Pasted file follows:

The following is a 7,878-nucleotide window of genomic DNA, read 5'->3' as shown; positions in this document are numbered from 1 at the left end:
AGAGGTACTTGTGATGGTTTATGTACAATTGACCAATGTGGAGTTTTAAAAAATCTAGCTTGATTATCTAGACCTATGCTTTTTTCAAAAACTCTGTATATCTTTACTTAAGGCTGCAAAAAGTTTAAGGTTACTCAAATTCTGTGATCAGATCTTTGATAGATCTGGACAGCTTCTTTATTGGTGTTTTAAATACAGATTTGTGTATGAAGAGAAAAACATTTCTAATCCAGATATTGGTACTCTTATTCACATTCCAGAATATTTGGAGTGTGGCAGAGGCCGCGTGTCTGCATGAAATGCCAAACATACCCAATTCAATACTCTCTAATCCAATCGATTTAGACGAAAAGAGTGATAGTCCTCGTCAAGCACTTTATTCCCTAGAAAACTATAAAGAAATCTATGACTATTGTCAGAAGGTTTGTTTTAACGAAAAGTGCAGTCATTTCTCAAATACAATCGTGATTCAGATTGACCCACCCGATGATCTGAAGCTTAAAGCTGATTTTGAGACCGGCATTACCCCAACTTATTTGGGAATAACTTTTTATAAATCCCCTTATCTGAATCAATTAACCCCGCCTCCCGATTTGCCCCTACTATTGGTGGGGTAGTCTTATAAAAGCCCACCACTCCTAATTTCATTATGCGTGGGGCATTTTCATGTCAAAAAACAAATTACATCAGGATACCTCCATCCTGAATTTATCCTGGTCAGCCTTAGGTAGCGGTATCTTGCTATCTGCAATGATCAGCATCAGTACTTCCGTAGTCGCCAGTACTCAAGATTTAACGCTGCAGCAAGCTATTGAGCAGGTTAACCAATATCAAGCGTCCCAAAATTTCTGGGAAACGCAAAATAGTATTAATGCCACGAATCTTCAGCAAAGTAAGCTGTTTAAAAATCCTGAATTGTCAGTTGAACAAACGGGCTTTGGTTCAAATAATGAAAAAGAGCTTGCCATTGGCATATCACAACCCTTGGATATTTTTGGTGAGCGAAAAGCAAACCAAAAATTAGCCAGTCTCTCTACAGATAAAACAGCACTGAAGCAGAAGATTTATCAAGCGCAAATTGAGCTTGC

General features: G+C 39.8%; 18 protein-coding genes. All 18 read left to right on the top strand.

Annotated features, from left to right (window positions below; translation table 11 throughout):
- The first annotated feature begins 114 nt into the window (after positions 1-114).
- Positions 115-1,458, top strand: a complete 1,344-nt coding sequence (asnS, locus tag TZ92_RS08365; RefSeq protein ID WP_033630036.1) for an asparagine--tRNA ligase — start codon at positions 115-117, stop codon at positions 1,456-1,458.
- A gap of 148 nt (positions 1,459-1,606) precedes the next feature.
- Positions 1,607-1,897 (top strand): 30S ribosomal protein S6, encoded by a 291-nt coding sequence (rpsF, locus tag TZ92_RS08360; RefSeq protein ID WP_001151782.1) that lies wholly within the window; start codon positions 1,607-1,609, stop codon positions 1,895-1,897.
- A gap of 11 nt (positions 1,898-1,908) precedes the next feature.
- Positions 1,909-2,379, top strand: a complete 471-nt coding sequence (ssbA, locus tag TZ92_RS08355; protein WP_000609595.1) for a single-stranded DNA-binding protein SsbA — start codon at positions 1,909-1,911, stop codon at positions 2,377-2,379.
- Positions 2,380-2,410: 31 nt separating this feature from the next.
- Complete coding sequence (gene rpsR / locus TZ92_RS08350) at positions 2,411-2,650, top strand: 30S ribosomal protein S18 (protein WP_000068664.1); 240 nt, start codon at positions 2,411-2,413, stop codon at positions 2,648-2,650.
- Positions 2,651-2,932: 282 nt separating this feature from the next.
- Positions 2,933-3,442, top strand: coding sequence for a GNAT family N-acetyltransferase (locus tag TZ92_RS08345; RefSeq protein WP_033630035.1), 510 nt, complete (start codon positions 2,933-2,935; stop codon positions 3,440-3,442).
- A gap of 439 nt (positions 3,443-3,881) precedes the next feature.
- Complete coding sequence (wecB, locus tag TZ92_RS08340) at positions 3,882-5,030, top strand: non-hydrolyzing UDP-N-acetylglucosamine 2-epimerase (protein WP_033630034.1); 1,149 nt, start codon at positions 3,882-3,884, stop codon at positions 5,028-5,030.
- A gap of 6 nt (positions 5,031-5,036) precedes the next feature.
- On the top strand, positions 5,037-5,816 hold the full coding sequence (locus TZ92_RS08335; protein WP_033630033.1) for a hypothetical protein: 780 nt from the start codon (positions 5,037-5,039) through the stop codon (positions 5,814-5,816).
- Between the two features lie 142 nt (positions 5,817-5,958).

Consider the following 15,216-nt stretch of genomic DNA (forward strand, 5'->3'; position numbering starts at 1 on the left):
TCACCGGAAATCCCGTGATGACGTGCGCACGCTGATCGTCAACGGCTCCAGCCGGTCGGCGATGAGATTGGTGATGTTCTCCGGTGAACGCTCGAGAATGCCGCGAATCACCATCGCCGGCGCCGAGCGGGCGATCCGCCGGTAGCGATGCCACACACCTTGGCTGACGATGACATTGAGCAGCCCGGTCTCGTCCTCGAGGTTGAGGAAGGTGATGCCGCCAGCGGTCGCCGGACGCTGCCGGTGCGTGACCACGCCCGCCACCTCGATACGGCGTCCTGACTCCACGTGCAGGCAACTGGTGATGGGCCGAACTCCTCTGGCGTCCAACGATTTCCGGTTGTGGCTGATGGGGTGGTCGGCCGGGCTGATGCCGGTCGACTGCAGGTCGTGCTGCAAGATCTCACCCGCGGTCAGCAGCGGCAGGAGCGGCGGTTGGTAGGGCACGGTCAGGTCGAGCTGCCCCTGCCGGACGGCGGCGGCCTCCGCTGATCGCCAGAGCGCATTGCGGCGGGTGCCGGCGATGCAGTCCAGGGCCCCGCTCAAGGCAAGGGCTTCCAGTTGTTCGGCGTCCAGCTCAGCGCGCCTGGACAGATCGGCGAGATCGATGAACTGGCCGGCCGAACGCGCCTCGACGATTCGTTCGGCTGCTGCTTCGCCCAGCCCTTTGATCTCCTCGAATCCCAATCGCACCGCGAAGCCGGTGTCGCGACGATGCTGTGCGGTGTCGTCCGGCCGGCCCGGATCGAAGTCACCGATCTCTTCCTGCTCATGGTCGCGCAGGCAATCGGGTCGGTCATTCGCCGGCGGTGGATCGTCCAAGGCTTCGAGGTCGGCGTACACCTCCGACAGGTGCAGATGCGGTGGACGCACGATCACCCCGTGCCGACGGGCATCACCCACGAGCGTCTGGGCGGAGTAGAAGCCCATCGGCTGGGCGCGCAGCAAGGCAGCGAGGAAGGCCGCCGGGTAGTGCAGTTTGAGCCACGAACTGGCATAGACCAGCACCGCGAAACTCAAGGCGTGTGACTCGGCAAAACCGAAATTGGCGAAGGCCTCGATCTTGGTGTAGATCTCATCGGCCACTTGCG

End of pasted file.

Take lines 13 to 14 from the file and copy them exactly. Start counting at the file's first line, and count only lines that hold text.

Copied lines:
- Positions 2,651-2,932: 282 nt separating this feature from the next.
- Positions 2,933-3,442, top strand: coding sequence for a GNAT family N-acetyltransferase (locus tag TZ92_RS08345; RefSeq protein WP_033630035.1), 510 nt, complete (start codon positions 2,933-2,935; stop codon positions 3,440-3,442).